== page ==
Westlake Village, California

Straddling L.A. country and Ventura county, Westlake Village has a population around 8,473 as of the 2014 census (8,368 in 2000). This planned community’s incorporated city is positioned on the eastern edge, which is within the western section of L.A. county, California. The city within the area is called Conejo Valley, making up half of Westlake Lake’s surroundings, along with smaller neighborhoods east of La Venta Dr. and south of Route 101.

Dole Food Company has their headquarters positioned within Westlake Village. Originally, the community had been called just ‘Westlake’. However, in 1968 and 1972, two-thirds of the area had been annexed in two sections by Thousand Oaks. Meanwhile, the last section was incorporated in 1981 as ‘City of Westlake Village’.


Roughly 3,000 years ago, the first settlers of the area were the Chumash Indians, particularly the Hipuk settlers. They surivived by hunting wild game and rabbits, collecting acorns and grains. There have been findings provided by archaeological sites, excavations, and polychrome rock paintings that help shine a light to the economic and social complexity of the region and ancient Chumash period.

In 1770, the initial Europeans visited the region. Traveling west to east, missionaries and Spanish explorers led by Captain Gasper de Portola had camped hear a Chumash village. This area is now thought to be current day Westlake Village. It was written by Father Juan Crespi, the expedition’s diarist and chaplain that ‘We’re located on a considerable plain of beauty, with forest of oak trees, water and pasturage.” He later refers to the location as “El triunfo del Dulcisimo Nombre de Jesus when making camp next to a creek, now known as Triunfo Canyon Road between Westlake Village and Thousand Oaks. The English translation of this is “The triumph of the Sweetest Name of Jesus).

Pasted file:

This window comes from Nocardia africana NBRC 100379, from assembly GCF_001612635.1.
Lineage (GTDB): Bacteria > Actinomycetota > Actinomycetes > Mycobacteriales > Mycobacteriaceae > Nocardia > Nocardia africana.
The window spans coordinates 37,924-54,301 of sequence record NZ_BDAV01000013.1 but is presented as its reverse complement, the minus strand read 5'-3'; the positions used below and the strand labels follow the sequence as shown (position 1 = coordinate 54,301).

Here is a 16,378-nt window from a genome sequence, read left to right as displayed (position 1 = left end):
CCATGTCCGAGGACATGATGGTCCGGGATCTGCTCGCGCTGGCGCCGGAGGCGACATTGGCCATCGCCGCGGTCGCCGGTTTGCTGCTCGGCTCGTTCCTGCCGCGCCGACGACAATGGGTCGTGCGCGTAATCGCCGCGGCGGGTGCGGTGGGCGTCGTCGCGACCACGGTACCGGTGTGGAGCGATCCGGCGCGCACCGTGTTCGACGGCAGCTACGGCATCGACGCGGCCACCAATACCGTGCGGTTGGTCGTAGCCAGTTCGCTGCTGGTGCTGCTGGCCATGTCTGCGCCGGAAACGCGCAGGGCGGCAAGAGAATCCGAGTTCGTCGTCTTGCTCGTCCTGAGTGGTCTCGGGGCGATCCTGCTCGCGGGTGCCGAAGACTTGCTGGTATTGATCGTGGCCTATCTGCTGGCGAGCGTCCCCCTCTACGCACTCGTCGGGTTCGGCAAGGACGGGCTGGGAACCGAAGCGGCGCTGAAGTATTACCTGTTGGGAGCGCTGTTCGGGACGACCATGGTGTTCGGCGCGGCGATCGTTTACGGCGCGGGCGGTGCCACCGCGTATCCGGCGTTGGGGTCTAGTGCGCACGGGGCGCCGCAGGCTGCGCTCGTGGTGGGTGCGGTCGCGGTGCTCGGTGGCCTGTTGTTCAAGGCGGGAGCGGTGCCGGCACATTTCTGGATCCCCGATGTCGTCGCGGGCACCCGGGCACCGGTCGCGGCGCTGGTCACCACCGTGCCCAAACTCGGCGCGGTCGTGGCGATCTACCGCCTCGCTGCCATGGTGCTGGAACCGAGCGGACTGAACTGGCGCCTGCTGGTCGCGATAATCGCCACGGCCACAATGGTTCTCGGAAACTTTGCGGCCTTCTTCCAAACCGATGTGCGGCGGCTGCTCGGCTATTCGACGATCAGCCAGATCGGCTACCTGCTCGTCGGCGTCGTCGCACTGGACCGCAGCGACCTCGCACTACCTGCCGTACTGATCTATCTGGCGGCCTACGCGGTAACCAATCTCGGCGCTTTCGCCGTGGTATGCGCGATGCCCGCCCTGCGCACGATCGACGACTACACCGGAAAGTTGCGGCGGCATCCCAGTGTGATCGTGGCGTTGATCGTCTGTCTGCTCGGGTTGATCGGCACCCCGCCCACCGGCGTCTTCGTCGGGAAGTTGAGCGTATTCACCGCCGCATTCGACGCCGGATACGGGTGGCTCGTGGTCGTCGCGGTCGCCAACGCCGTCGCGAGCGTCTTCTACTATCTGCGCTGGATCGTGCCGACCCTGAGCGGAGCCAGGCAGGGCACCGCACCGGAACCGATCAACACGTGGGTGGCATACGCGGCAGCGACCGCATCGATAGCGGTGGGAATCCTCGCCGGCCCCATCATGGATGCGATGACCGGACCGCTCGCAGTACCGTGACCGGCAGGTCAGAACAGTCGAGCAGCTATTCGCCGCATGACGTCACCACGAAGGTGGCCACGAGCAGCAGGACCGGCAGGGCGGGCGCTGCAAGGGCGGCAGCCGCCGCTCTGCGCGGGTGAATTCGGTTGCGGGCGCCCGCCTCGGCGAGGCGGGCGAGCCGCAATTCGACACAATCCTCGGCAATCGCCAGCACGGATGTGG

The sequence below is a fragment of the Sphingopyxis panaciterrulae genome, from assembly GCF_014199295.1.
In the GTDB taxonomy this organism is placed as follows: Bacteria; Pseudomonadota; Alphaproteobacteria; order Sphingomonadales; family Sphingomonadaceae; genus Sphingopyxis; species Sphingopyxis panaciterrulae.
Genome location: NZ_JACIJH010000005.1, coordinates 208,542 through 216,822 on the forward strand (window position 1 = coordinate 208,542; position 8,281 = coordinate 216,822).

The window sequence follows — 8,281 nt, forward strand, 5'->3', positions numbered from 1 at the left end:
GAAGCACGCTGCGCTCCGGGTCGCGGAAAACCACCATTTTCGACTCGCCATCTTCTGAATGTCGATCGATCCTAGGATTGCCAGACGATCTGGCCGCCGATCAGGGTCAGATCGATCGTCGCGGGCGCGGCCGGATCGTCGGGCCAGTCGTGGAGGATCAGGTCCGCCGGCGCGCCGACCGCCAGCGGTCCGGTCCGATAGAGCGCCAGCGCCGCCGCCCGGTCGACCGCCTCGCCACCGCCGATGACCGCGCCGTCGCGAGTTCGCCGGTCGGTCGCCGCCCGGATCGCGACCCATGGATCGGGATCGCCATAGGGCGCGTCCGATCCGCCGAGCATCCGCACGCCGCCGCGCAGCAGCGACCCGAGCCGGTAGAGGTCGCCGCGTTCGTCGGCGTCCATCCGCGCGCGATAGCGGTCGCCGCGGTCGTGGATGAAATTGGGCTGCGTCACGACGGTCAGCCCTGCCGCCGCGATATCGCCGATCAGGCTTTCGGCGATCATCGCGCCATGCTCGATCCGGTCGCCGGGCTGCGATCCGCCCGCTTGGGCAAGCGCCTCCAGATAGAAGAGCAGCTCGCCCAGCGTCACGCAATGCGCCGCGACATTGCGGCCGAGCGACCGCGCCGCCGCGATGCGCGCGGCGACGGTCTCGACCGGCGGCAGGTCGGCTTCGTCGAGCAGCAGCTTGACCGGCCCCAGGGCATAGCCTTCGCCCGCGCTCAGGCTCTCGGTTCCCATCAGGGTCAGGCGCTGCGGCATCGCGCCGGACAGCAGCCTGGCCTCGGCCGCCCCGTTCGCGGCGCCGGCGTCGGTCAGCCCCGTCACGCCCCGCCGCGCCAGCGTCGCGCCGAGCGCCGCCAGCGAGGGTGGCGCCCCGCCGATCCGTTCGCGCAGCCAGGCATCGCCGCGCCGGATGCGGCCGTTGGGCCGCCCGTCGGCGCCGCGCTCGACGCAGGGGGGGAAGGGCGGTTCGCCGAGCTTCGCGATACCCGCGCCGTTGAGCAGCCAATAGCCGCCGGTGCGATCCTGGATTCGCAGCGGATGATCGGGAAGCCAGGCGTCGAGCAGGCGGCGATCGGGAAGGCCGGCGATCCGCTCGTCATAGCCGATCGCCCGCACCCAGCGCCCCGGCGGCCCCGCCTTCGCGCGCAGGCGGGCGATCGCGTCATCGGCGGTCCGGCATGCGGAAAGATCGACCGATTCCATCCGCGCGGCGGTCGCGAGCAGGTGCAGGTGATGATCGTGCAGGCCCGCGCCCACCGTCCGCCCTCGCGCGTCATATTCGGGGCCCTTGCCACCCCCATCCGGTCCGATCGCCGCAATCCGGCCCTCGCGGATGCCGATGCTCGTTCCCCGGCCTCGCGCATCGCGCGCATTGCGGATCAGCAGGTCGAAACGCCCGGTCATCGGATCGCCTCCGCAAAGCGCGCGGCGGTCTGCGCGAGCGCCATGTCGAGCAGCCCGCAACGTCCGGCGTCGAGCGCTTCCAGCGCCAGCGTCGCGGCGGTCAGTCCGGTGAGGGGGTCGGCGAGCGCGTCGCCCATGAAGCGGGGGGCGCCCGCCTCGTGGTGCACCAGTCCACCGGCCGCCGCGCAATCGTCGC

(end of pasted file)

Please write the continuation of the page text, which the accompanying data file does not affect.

In 1795, a Spanish land grant was provided to the Pico family, making Rancho Simi one of Spanish land grants given. After Mexico won their independence from Spain during 1821, then Alta California transitioned into a Mexican territory. In 1842, the Rancho Simi grant had been confirmed.

In 1850, California had been admitted to union, with the majority of land becoming Ventura County later on, being divided between 19 families. Located between Rancho Las Virgences and Rancho El Conejo, Westlake Village’s picturesque future had been considered the central section of the two Mexican land grants.

In 1881, a large part of land was bought by the Russell brothers for a cattle ranch. According to family descendant and historian Patricia Allen, Russell had used a buckboard to make a 15 minute trip across the 6,000 acres of land to beat competition, sealing the land purchase with a $20 gold piece. At the time, it was $2.50 per acre. Until being sold in 1925, the would become known as the Russell Ranch. In 1925, the ranch was bought by William Randolph Hearst, then in 1943 it was sold to Fred Albertson.

Part of the land had been leased back by the Russel family to continue the success of the operational cattle ranch, meanwhile the Albertson Company used most of the region for a movie ranch. Various TV shows had been filmed there, including King Rat, Robin Hood, Laredo, and various episodes of Buck Rogers, Tarzan, Bonanza, and Gunsmoke. In addition, Danger Ahead (1940) filming took place on Westlake Blvd.

 “City History”. City of Westlake Village. Retrieved June 15, 2009.